Get out the microscope, because we’re going through this poem line-by-line.
Thou saw the fields laid bare an' waste,
An' weary Winter comin fast,
An' cozie here, beneath the blast,
Thou thought to dwell,
Till crash! the cruel coulter past
Out thro' thy cell.
- The speaker imagines what was going through the mouse's mind when she decided to set up her nest in the field of grain:
- She saw the bare field just going to waste, and since winter—"weary winter!"—was approaching so quickly, she thought she'd set up shop and "dwell" in the field, all nice and cozy ("cozie") and protected from the blast of the wintry wind.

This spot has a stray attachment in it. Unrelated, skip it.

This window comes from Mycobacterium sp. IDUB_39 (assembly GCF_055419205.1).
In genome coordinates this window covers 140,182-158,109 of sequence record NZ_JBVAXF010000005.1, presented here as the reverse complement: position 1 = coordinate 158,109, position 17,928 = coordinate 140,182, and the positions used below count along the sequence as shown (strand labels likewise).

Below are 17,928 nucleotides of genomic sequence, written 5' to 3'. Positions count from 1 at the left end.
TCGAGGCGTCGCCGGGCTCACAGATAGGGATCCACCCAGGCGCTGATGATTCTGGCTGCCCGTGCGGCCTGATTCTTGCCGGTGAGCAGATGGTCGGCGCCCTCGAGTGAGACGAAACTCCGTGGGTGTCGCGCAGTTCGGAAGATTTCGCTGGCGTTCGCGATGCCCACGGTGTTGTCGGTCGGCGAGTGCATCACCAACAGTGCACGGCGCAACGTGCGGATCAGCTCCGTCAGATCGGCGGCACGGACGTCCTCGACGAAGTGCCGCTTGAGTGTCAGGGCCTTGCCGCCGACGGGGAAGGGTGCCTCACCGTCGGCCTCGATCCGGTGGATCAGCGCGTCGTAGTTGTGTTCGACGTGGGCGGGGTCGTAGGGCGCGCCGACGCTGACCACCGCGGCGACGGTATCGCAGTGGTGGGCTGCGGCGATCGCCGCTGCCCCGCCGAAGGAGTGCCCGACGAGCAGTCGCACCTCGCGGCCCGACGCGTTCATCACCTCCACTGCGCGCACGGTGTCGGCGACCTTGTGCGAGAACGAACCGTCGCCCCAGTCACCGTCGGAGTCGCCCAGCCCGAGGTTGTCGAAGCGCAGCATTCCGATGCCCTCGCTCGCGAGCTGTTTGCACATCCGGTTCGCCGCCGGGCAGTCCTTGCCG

- And then, CRASH. So much for that idea. The coulter—the sharp part of the plow that's designed to cut into the hard earth—went right through the mouse's little "cell," or solitary house.
- Check out the repeated C sounds line 29—"crash!", "cruel!", "coulter!" Sure looks like alliteration to us. And that harsh C sound emphasizes the CRASH of the plow through the little mousie's roof. (Check out "Sound Check" for more on sounds in this poem.)
- Also, calling the mouse's house a "cell" implicitly compares the mouse to a nun or a monk through a metaphor, since the simple, bare rooms where holy people live are called "cells." Don't we feel sorry enough for the little critter already?